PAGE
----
Posts tagged “#thesimlarillion

Blind Read Through: J.R.R. Tolkien; The Book of Lost Tales, Part 1, The Coming of the Valar

“In this dimness the Gods stalked North and South and could see little; indeed in the deepest of these regions they found great cold and solitude and the rule of Melko already fortified in strength; but Melko and his servants were delving in the North, fashioning the grim halls of Utumna, for he had no thought to dwell amongst the others, howso he might feign peace and friendship for the time (pg 69).”

Welcome back to another Blind Read! This week we move forward in the Book of Lost Tales and start on the third chapter, “The Coming of the Valar and the Building of Valinor.”

This chapter has three distinct cut points, so we’ll divide that up into three separate essays. The first will be about the entrance of the Valar into the tale and the theory behind Valinor, the second will be about the lamps of Valinor and the Vala dwellings, and the final will be about some new material we haven’t seen before.

We pick back up with Eriol, the human traveler, speaking with Rúmil, the storyteller of Tol Eressëa. Eriol asks Rúmil, “I would still hear many things of the earliest deeds within its borders (Valinor); of the labours of the Valar I would know, and the great beings of most ancient days (pg 64).”

Rúmil regales Eriol with the names, purpose, and works of the Valar throughout this chapter, and it’s not an easy read. However, the first few chapters of the Silmarillion and The Book of Lost Tales are about the beginning of time, and they frame everything that comes after.

This chapter is so tricky because Tolkien goes for pages upon pages and describes the various Valar. Still, once we begin to get into the stories of the Eldar, which comprise the majority of The Silmarillion, the Valar don’t play much of a part.

Ulmo Valar of Water

In the Book of Lost Tales, Tolkien spends more time describing the various Vala and their roles. Some of their names change slightly between when the writing of this book (remember that The Book of Lost Tales is an amalgamation of editions edited by Christopher. In the appendices for this chapter, Christopher even mentions that he collected and put together the best story he could from notebooks and even scraps of paper his father used for notes.), and the publication of The Silmarillion.

In later works, Tolkien had differing power levels for the Valar, almost like rankings. The Aratar (Exalted Ones) were the most powerful of the group in this iteration, who comprised most of the Valar, whom Tolkien calls gods during the Book of Lost Tales, but we’ll discuss this more in a moment. Many Valar had children considered lesser Vala, and Tolkien eventually formed the title Fëanturi for them. There was also a third ranking of these gods in Valinor, whom Tolkien later got rid of entirely, which were very similar in every aspect of the Eldar, except in conception:

“About them fared a great host who are sprites of trees and woods, of dale and forest and mountain-side, or those that sing amid the grass at morning and chant among the standing corn at eve. These are the Nermir and the Tavari, Nandini and Orossi, brownies, fays, pixies, leprawns, and what else are they not called, for thier number is very great: yet must they not be confused with the Eldar, for they were born before the world and are older than its oldest, and are not of it, but laugh at it much, for they not somewhat to do with its making, so that it is for the most part a play for them (pg 66).”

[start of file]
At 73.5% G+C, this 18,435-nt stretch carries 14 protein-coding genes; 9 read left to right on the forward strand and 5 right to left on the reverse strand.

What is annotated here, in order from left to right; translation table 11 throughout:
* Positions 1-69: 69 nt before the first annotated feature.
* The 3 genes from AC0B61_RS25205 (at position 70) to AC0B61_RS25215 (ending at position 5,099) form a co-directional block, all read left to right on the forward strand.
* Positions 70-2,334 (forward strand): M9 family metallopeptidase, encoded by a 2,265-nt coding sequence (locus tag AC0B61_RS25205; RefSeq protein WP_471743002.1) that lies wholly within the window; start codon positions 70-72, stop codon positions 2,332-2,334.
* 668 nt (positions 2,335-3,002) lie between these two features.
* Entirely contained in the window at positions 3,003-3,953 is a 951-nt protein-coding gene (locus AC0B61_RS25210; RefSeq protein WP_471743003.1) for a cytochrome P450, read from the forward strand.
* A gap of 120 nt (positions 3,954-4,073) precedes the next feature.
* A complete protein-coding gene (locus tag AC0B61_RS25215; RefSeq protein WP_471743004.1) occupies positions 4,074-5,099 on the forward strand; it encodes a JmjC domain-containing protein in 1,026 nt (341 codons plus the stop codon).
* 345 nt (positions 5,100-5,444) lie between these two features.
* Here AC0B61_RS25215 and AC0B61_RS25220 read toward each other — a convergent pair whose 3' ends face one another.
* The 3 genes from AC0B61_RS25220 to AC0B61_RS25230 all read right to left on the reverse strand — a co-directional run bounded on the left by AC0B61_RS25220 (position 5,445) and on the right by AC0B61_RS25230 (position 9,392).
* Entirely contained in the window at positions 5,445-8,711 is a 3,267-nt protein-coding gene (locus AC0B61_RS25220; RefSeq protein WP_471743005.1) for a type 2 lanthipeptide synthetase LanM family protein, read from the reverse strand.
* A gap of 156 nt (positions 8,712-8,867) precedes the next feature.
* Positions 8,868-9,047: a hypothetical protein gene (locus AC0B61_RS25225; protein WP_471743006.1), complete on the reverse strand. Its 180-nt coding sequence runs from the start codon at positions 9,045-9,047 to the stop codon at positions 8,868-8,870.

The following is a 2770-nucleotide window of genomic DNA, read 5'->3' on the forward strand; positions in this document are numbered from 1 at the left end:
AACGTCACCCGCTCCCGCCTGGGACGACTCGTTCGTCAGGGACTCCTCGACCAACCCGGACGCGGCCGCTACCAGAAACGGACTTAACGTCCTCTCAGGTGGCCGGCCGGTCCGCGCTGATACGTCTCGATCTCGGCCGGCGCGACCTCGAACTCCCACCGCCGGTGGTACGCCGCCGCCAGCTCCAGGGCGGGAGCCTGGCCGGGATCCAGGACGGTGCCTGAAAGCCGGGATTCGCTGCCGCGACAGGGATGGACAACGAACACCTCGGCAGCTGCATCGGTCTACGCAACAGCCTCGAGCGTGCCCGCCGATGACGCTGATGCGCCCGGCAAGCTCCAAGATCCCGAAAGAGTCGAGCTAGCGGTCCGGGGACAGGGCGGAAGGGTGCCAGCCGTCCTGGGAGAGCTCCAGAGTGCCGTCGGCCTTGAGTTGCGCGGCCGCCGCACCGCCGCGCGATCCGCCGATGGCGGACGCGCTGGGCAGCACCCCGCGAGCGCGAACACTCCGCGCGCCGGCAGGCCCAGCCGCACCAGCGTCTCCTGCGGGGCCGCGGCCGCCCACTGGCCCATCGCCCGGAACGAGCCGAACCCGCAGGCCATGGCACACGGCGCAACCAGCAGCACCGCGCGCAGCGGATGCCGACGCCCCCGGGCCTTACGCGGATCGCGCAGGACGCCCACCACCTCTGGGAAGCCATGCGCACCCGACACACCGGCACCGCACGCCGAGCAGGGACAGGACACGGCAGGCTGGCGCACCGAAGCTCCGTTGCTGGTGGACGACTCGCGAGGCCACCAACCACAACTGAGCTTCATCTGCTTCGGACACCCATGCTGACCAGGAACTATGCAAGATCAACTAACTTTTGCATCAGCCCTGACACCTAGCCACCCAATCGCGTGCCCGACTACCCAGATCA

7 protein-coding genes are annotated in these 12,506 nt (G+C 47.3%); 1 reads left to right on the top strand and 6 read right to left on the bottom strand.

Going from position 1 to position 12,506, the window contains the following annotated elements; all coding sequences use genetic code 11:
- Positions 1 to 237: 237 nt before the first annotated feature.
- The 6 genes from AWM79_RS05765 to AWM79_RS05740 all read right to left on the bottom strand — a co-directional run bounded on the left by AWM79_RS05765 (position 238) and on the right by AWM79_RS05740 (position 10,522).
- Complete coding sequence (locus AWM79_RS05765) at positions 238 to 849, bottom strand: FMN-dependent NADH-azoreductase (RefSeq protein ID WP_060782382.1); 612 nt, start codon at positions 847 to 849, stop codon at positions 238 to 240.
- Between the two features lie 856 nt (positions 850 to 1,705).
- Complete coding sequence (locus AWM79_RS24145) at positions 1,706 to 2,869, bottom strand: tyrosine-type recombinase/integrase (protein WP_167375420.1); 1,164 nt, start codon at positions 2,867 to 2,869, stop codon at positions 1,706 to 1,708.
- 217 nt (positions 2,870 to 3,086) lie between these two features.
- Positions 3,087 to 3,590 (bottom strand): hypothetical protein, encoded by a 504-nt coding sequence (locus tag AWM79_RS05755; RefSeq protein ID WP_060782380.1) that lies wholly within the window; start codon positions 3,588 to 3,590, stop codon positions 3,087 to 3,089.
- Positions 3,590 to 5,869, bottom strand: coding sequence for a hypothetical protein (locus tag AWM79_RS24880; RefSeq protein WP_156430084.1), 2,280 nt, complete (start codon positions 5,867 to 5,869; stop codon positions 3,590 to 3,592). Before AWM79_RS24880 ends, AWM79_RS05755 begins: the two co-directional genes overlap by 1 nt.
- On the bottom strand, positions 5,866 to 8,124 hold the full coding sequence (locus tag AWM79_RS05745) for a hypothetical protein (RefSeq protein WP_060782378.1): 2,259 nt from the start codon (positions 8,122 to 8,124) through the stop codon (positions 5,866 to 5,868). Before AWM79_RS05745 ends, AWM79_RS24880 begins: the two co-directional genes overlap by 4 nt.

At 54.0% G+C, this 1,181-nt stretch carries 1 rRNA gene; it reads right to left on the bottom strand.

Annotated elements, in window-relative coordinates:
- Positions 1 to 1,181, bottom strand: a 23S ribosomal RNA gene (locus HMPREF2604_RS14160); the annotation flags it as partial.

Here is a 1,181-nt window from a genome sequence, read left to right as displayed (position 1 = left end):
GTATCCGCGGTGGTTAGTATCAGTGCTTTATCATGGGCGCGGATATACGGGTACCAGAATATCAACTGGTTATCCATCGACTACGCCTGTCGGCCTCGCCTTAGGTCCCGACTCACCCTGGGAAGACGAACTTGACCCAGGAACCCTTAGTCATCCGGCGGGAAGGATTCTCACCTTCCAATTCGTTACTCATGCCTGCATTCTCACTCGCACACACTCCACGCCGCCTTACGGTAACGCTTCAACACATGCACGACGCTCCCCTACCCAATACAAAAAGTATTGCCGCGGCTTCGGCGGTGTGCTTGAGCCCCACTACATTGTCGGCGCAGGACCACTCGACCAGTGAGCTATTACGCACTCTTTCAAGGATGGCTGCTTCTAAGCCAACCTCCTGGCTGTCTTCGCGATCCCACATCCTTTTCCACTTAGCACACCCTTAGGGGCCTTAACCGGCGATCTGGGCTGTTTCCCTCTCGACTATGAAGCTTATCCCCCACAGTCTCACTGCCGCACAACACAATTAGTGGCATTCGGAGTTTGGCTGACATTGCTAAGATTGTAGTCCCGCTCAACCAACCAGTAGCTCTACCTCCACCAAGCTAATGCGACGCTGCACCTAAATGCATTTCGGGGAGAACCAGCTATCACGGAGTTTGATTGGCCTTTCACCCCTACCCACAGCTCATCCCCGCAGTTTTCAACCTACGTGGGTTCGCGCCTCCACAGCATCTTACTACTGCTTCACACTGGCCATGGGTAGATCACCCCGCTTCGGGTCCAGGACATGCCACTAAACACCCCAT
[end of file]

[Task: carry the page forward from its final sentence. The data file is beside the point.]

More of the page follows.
Tolkien later eliminated the fae and streamlined the Valar by re-facing lesser Vala (Lórien and Mandos) as the Fëanturi, Sindarin for “Masters of Spirits,” no longer children of the Aratar. He decided that the Valar would no longer be gods because Ilúvatar was the one God, and the Valar were his servants, who had free will to use their music to create and adjust life on Eä. The conception took the Valar from gods to angels, and the angels of the lesser degree were the Maiar, better known as the servants of the Valar. The best-known Maiar are Sauron, a servant of Melkor (also known as Morgoth), and the Istari, the wizards. You may know them as Gandalf, Radagast, and Saruman.

Tolkien’s primary objective was to create a fantasy world that would eventually become our world in later epochs. He studied mythology and fairy tales his entire life and felt as though England didn’t have appropriate myths. The most famous tale at the time as a mythology for England was The Faerie Queen, and obviously, this is where Tolkien started.

The Faerie Queen

I believe that over time he wanted to distance himself from Edmund Spencer (also, from everything I’ve read, I don’t get the feeling he liked The Faerie Queen that much), so getting rid of the fae was always going to happen, but he didn’t get rid of them entirely. If we dig down into the quote above and remove specific verbiage: “for they were born before the world and are older than its oldest, and are not of it, but laugh at it much… (pg 66),” it brings to mind a specific character.

In The Fellowship of the Ring, we are introduced to Tom Bombadil, “the oldest being of Middle-earth, ” constantly laughing and merrymaking. The Council of Elrond even considers giving him the One Ring for safekeeping but decides against it because he is so old that the Ring’s power would be boring to him. Tolkien filtered down the fae creatures in The Book of Lost Tales to Tom Bombadil in later works. He wanted to keep the concept of a fae creature, but he also needed to distance himself from what came before so that he might have a complete mythology.

So now we have the fourteen Valar (eight in the Silmarillion), but we still don’t know anything about their home. So come back next week for the second section of “The Coming of the Valar and the Building of Valinor!”